a1 Ministry of Agriculture, Fisheries and Food, Fisheries Laboratory, Burnham-on-Crouch, Essex
Incidents of non-specific illness associated with the consumption of oysters have highlighted the lack of published information on the bacteriology of shellfish suitable for consumption. Investigations showed that the majority of molluscan shellfish entering English markets conform to the accepted standard of less than 5 Escherichia coli/ml. tissue. The numbers of E. coli were related to the sanitary quality of the growing area but no relation could be established between numbers of E. coli and coliforms, faecal streptococci or Clostridium welchii. The numbers of non-specific bacteria varied considerably but shellfish from sources associated with non-specific illness yielded relatively high counts at 37° C. The results showed that there was no justification for a standard based on total plate counts, which often exceeded 106/g. Such a standard would have to be coupled with spoilage or the incidence of non-specific illness. The relation between the numbers of non-specific bacteria growing at 20 and 37° C. appears to be a useful measure for assessing the likelihood that raw shellfish are a public health risk.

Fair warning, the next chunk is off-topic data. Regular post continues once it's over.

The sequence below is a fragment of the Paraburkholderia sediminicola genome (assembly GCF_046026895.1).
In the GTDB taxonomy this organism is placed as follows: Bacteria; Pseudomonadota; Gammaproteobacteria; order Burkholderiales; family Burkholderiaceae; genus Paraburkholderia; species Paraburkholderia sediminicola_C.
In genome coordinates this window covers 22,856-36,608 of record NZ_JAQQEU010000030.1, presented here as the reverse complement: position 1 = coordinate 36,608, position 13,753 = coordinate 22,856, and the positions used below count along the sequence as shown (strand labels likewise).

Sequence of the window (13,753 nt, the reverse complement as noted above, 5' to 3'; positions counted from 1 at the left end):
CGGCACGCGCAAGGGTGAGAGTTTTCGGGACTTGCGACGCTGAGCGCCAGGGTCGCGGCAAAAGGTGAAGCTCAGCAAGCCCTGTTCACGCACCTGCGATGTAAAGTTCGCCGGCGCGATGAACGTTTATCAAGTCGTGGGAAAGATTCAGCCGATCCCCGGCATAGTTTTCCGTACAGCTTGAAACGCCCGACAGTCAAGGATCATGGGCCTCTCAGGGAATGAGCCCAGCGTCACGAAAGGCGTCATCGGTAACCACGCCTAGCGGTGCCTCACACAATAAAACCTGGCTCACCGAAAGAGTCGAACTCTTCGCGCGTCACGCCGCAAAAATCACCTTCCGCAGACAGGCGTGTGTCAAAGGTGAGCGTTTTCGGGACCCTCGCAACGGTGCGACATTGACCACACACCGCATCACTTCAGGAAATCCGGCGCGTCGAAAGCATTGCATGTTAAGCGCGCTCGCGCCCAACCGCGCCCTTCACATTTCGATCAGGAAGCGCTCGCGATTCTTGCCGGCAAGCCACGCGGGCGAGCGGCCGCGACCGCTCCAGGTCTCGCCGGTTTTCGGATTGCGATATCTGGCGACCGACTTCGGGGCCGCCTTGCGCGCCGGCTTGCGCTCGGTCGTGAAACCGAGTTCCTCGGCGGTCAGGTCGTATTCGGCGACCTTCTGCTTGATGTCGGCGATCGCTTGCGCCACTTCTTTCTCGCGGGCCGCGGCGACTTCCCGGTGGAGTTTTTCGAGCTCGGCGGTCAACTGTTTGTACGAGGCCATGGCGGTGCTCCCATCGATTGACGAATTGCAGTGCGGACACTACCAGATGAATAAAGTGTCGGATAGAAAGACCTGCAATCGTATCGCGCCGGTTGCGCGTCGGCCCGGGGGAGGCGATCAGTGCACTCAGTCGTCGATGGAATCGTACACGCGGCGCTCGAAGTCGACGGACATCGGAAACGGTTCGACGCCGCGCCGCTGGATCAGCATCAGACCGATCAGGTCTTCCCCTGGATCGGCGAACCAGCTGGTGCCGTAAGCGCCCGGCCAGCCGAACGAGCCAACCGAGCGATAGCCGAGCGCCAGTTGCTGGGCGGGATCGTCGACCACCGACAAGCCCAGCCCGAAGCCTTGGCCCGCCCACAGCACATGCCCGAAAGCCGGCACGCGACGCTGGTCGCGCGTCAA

(Received January 02 1975)